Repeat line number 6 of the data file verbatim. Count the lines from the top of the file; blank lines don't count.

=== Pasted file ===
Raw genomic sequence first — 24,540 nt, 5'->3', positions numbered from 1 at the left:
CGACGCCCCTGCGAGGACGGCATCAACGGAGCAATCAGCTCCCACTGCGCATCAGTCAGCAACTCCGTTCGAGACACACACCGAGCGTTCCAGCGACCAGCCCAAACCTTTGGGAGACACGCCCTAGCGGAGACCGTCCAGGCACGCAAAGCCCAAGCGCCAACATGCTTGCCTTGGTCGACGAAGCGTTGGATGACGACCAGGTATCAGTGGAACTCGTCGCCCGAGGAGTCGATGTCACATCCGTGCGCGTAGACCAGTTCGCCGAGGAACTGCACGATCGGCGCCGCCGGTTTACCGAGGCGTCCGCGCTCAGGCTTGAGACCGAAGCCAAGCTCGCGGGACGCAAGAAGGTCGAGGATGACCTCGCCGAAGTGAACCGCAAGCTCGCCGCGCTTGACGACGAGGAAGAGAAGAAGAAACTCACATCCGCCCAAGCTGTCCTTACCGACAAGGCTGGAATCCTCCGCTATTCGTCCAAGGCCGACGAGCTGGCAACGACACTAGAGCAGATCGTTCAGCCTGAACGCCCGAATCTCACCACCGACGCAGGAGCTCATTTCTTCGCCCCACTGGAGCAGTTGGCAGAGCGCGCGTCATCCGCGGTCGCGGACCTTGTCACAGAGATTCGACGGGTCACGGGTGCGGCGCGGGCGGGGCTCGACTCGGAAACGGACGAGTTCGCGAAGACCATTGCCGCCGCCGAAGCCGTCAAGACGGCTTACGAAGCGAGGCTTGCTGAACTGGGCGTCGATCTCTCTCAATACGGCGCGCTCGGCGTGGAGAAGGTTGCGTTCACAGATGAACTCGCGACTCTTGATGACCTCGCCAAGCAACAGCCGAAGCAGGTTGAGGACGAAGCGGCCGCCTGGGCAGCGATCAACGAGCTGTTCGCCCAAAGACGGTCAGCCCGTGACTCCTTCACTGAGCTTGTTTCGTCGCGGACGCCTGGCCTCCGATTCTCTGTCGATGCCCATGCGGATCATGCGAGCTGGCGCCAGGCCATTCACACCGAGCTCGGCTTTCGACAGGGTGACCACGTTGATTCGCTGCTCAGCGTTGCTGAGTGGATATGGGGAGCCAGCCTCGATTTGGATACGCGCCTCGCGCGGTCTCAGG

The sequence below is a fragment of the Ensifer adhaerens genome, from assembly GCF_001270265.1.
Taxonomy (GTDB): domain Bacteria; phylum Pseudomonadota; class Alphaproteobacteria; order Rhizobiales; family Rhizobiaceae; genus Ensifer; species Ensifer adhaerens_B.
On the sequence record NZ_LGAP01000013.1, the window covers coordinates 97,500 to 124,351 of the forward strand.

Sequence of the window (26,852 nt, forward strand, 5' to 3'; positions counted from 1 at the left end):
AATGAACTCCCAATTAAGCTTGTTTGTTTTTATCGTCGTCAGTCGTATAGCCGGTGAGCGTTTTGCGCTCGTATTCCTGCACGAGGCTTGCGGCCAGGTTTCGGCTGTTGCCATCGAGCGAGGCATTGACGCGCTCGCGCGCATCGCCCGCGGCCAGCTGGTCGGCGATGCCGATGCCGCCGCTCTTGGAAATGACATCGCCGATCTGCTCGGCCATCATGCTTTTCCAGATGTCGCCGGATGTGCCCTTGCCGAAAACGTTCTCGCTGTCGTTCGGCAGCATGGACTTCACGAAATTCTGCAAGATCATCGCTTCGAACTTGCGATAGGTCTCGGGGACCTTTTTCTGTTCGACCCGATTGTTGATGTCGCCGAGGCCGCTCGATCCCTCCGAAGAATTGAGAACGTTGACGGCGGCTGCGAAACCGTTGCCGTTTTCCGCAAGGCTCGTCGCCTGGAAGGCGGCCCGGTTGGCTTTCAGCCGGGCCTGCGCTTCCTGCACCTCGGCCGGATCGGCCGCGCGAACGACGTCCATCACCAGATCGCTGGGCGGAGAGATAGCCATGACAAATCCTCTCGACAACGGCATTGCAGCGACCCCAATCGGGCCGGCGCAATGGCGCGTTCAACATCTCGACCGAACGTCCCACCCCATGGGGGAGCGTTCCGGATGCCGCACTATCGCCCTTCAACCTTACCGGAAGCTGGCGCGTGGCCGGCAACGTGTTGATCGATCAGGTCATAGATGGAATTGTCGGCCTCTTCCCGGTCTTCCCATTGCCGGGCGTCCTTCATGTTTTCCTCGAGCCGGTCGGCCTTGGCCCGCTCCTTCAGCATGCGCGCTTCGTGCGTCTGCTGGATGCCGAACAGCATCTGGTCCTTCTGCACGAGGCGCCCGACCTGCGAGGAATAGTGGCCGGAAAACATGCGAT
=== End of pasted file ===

Sequence of the window (26,852 nt, forward strand, 5' to 3'; positions counted from 1 at the left end):